Talk identifies risks, opportunities of COVID pandemicMarch 16, 2021
Recently invited to deliver a Lager Lecture at McMaster University, Children’s Health Policy Director Charlotte Waddell spoke on Children’s Mental Health and COVID-19.
Speaking via Zoom on Feb. 24, Waddell began by describing the high level of children’s mental health needs prior to the pandemic.
Following the pandemic, she said, it’s expected that prolonged disruptions and diverted public resources will lead to additional hardships. Worldwide, somewhere between 42 and 46 million more children are expected to fall into extreme poverty with reduced access to basic healthcare, food and vaccines.
As well, she noted, school closures imposed by nearly 200 countries have affected 85 per cent — or 1.4 billion children — worldwide.
Citing a 2020 conclusion from the United Nations Waddell said, “Children are not the face of this pandemic but they risk being among its biggest victims.” It will be most damaging for those who are already experiencing the most disadvantage, she added.
Addressing the issue of cost, Waddell pointed out that 94 percent of provincial health budgets in Canada go to hospitals, drugs and physicians while only six percent goes to public health, including prevention.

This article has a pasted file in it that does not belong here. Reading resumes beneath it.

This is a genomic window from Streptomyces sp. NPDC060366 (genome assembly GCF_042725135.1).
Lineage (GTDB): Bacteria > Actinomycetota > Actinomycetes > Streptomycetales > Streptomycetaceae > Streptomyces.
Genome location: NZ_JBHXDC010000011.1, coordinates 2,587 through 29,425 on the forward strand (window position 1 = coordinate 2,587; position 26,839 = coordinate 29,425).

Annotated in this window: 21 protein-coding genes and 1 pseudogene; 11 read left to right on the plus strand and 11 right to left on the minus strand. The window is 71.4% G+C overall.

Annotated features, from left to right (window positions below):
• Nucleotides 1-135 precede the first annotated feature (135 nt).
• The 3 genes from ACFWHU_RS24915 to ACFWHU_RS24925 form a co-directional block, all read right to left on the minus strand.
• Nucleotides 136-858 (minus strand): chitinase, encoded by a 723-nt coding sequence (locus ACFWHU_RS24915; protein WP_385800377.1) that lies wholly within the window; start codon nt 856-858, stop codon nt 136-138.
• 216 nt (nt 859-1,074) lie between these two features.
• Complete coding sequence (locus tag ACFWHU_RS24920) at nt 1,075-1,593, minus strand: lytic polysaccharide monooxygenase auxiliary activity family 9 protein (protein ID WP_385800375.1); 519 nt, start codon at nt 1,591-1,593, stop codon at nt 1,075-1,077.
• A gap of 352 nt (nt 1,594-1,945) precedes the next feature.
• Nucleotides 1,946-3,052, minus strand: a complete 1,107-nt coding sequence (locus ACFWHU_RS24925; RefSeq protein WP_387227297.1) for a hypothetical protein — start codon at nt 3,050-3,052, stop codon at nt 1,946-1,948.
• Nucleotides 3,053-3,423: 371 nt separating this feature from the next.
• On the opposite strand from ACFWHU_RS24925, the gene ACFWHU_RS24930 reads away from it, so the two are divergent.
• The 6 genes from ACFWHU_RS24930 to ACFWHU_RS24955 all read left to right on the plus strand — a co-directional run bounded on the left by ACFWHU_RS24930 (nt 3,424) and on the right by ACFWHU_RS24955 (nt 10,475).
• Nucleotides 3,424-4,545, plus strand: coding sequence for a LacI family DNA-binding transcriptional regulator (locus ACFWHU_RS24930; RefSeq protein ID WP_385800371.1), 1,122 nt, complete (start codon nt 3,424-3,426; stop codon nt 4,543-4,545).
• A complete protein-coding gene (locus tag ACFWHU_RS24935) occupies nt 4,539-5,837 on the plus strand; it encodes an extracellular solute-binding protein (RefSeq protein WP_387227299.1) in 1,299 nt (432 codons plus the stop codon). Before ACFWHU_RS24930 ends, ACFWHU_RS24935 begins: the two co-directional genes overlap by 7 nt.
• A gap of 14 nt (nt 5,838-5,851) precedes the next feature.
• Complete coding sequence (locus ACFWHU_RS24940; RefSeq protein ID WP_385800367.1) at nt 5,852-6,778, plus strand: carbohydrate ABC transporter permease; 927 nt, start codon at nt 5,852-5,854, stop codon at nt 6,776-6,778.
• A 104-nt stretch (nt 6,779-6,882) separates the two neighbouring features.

“That low figure towards public health gives us a couple of clues about why we’ve had to scramble to respond to COVID,” she said — arguing that where government is prepared to spend more money on public health, it can realize great savings. In the US, for example, preventing just one case of a severe childhood problem such as conduct disorder can yield savings of more than $8 million CAD over a lifetime.
Waddell was invited to give the speech as a recent inductee to McMaster University’s Alumni Gallery. Waddell earned her MD from McMaster where she completed residencies in Family Medicine and Psychiatry. In 2006, she was recruited by SFU to take up the Canada Research Chair in Children’s Health Policy, Tier 2, and to become director of the Children’s Health Policy Centre.
The roughly 30-minute speech was followed by a lively question and answer session. The whole video may be viewed here.